Types of Writing
As for the writing itself, the process varies according to the material. My writing can be divided into three categories:
First there is the blog writing, which equates to non-fiction. My blog, and freelance work, requires both short and long essays. Having been blogging for well over a year, I typically clone the framework for my short essays from a previous article. I then update the material to match the current subject and job done. A quick editorial pass after a short break, and the article is ready to upload.
The longer essays, however, have more structure to them. First of all, they have an outline, For freelance work, this can be a pitch of about 100 words, otherwise the outline is a bullet point list of the headings for the essay. Here is the outline for this essay:
- Writing Station
- Types of Writing
- Game Prep
Even this basic structure is enough to use as the skeleton for an essay. The outline shows me the major topics I want to cover, and gives me an easy framework to fill. Simply write a couple of paragraphs for each heading, and I have a first draft.
Of course, the outline is only a guide, and the finished essay can vary from the initial plan. Astute readers will notice the Timetable section is missing from the outline. As I wrote the Schedule section of this essay, I realised I had a lot to say. Thus, it was split into two sections to make for easier reading.
Once the first draft is complete, I leave the essay for a couple of days before editing. Longer essays will have at least two editing passes. The first pass focuses upon the structure of the essay. I usually write the first draft over several days, so contradictions and repetitions can easily creep in. The first pass wants to tighten the structure and maintain the focus of the essay. There can be a fair amount of rewriting on this pass.
The second pass is focused more on the writing. Have I repeated the same word too many times? Does each individual sentence make sense? This edit is all about polishing the text. If there was a large rewrite in the first edit, then I will make a third editing pass. Otherwise, the essay is complete.
My fiction writing is very similar to the non-fiction, except there are two outlines. The initial outline is similar to the one described above, being little more than a bullet-point list. However, this list will follow the standard fiction structure of Introduction, Rising Action, Setback, Climax and Reward. Not every story outline follows these steps exactly the same, but all these elements will be present in the story.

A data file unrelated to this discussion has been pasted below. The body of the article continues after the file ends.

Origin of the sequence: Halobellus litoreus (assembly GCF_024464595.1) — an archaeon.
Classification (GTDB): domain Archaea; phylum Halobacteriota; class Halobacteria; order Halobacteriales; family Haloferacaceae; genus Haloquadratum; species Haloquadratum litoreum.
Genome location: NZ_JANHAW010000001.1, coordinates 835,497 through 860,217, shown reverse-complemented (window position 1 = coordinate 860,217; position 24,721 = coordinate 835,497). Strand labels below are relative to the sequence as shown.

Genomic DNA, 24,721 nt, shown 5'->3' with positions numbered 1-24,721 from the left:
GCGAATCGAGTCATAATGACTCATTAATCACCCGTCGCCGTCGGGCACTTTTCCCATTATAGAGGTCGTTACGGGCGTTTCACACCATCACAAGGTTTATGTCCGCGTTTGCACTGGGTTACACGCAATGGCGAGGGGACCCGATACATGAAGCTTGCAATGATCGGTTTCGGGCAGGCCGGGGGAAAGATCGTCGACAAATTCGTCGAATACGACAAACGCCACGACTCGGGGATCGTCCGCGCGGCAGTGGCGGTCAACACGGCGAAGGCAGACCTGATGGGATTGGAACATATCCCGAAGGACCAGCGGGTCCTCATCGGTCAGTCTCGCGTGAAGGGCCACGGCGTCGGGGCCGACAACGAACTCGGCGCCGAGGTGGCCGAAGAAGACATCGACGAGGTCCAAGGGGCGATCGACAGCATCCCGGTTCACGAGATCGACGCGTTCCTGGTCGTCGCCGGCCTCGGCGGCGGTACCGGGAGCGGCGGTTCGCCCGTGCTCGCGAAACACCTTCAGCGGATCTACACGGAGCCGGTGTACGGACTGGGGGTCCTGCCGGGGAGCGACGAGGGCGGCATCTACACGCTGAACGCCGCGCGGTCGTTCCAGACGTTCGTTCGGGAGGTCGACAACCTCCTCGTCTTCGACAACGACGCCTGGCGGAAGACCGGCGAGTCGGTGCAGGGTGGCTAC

This short outline is then expanded into a longer version, which forms a synopsis of the story. The synopsis shows what will be in each scene, but without all the dialogue and details. Again, this shows me the shape of the story, and makes sure I have all the scenes I need. I can expand on this in the final text, and add more scenes as I need them, but the synopsis is my route map for the story.
Finally, I write the text. There will be several editing passes, as well as showing it to some test readers for additional feedback. Overall, there can be a lot more rewriting in the fiction process.
3 Game Prep
My last category of writing is the preparations for my ongoing Tales of the Hero Wars campaign. This is a narrative game, played using HeroQuest 2 and featuring a high amount of improvisation. Over the years, the amount of time I spend on my prep has declined.
I gave a lengthy breakdown of my prep routine here.
However, since that article, I have cut back on the prep even further. The central part of preparing for my game now consists of writing out some story elements on small index cards. I will list a couple of locations, some people and probably some challenges the Heroes may face. Beyond this, I may have an overall story arc in mind, but the steps along the way are not fixed.
I really want my Players to have agency in the game, and thus I limit how much I structure the plot. During the course of the game, I follow the lead given by the Players. I then introduce plot elements from my index cards as the next obstacle on the Players’ chosen route. In this way I can mix preplanning for the game with full Player choice. So far, the results have been entertaining.
This is how I write, a process which has evolved over the last year, and changes even now. As I learn more about what works for me, then I adjust my system accordingly. I keep racking up the hours, so something has to be working for me.
Read all the current entries to the February Carnival at the Leicester’s Ramble blog.
How do you write? What is your writing area like? Share your thoughts with your fellow GMs in the comments below.
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Something for the Weekend next week: Spark RPG Player principles